Five underrated Gotham winners that should not be forgotten
Like most New York features the Gotham (G3), which will be renewed at Aqueduct on Saturday, has a rich and storied past. However, it's impact on the classics has lessened since the days when it preceded the Wood Memorial (G1) by two weeks and the Kentucky Derby (G1) by four.
Racing fans with an interest in the sport's history are well aware of the more notable Gotham winners like Secretariat, Dr. Fager, Easy Goer and Native Dancer. However, a number of good winners of the Gotham did not go on and win a classic or a divisional championship, or make it to the Hall of Fame.
In the first part of a series looking back at underrated winners of Kentucky Derby preps, here are five winners of the Gotham that should not be forgotten.
Stay Thirsty (2011)
Arguably one of the best Gotham winners of the current inner-track era, the Todd Pletcher trainee rebounded from poor efforts in the Florida Derby (G1) and Kentucky Derby to make a late push for three-year-old champion honors with a close second in the Belmont S. (G1) and back-to-back wins in the Jim Dandy (G2) and Travers (G1).
Though his championship aspirations were derailed that fall and his four-year-old campaign had more valleys than peaks, he ended his career on a high note, finishing a head second to Flat Out in the Jockey Club Gold Cup (G1) before beating dual sprint champion mare Groupie Doll in a thrilling renewal of the Cigar Mile (G1).
Unraced at two, the Sunny's Halo colt advanced far and fast at three when taking the Gotham by six lengths in his third start, and following up with a 1 1/2-length score over Go for Gin in the Wood Memorial.
A foot abscess knocked him out of the Kentucky Derby, won by Go for Gin, and a 1996 comeback ended after one poor showing. After posting back-to-back BRIS Speed ratings of 102-106 in the Gotham and Wood, it's unfortunate he was unable to showcase his talents at Churchill Downs in a field that included eventual Horse of the Year Holy Bull and dual classic winner Tabasco Cat.
As Indicated (1993)
He won the Gotham by a mere neck and then ran up the track in the Wood Memorial before bypassing the Triple Crown. However, the Czaravich colt concluded his career with six consecutive wins while posting BRIS Speed ratings of 106-110-109-110-105-106.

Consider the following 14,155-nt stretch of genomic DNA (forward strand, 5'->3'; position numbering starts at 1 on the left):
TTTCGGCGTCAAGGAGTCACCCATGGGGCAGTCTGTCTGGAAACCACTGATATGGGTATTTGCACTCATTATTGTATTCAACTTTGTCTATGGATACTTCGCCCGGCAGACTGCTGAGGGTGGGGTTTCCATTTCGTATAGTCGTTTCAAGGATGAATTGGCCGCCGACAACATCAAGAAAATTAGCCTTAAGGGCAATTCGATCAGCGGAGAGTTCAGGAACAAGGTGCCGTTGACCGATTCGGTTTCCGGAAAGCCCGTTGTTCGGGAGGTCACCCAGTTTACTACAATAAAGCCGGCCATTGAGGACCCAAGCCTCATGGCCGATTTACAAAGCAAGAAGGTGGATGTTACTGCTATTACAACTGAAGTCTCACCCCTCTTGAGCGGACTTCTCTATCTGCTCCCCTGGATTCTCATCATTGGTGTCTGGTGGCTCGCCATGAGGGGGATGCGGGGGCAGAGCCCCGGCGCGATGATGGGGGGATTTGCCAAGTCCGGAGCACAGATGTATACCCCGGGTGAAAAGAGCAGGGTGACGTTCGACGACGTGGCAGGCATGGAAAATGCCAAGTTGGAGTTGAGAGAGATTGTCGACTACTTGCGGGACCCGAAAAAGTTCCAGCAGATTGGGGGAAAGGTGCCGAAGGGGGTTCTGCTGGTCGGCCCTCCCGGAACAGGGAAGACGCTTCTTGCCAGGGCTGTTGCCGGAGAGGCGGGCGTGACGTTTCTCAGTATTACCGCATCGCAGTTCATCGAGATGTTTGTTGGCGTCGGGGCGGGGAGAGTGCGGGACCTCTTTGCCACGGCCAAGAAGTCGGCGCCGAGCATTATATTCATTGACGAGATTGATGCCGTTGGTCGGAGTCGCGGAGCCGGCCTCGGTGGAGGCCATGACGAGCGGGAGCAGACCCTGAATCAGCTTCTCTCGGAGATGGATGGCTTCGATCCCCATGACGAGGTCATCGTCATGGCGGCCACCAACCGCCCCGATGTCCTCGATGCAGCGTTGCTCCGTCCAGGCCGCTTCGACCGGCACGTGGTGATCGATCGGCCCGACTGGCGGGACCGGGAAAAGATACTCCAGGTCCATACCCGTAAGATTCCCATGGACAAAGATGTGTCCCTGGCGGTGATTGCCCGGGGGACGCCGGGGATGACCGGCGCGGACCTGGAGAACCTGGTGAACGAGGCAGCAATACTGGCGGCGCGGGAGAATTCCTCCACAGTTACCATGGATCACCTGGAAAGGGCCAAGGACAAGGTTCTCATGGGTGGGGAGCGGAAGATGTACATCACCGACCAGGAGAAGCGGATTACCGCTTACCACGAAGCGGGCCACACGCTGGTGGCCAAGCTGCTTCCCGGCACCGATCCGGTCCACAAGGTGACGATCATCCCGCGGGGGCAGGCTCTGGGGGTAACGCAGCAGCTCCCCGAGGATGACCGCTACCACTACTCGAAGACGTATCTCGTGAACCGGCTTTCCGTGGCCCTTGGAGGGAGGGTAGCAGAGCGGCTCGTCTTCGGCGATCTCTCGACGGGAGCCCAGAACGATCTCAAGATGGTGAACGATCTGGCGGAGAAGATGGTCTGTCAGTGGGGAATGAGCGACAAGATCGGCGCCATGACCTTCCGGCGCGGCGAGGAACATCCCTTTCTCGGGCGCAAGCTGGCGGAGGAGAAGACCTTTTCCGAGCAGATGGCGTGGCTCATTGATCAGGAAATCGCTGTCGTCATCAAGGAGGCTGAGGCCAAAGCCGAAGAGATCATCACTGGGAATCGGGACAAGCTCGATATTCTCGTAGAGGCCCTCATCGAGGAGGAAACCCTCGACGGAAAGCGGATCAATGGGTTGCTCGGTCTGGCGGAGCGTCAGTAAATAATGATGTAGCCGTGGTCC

His brief four-year-old campaign consisted of decisive wins in the Aqueduct H. (G3), Assault H. (G3), Grey Lag H. (G3) under 127 pounds, and Pimlico Special (G1), the latter over 1992 Gotham dead-heat winner Devil His Due. Regrettably, infirmities prevented him from building upon that remarkable start to the season.
General Assembly (1979)
For many years Secretariat's most successful son, he was unluckily foaled the same year as Spectacular Bid and thus played second banana to the great champion in the Champagne (G1), Laurel Futurity (G1), Kentucky Derby (G1), and Marlboro Cup (G1); in other words, more times than his connections cared to remember.
In addition to winning the Gotham by three lengths, he saved his best for Saratoga winning the Hopeful (G1) at two and the Travers at three, the latter in a still-standing track record of 2:00. He also displayed a fine sprinting prowess, concluding his three-year-old season and career winning the seven-furlong Vosburgh (G2) by two lengths.
A performer at the highest level for four seasons, this C.V. Whitney homebred won 11 stakes and placed in 14 others during a productive 45-race career. In addition to winning the Gotham, Champagne, and Travers, he earned his signature victory in the 1954 Washington, D.C. International, defeating Grand Prix de Saint-Cloud winner and Prix de l'Arc de Triomphe runner-up Banassa.
Two years later, he and his stablemate, 1956 Gotham winner and grass champion Career Boy, both competed in the Arc. They finished ninth and fourth, respectively, fair performances in the circumstances considering the winner was the undefeated Italian great Ribot.
(General Assembly photo: Bob Coglianese Photos)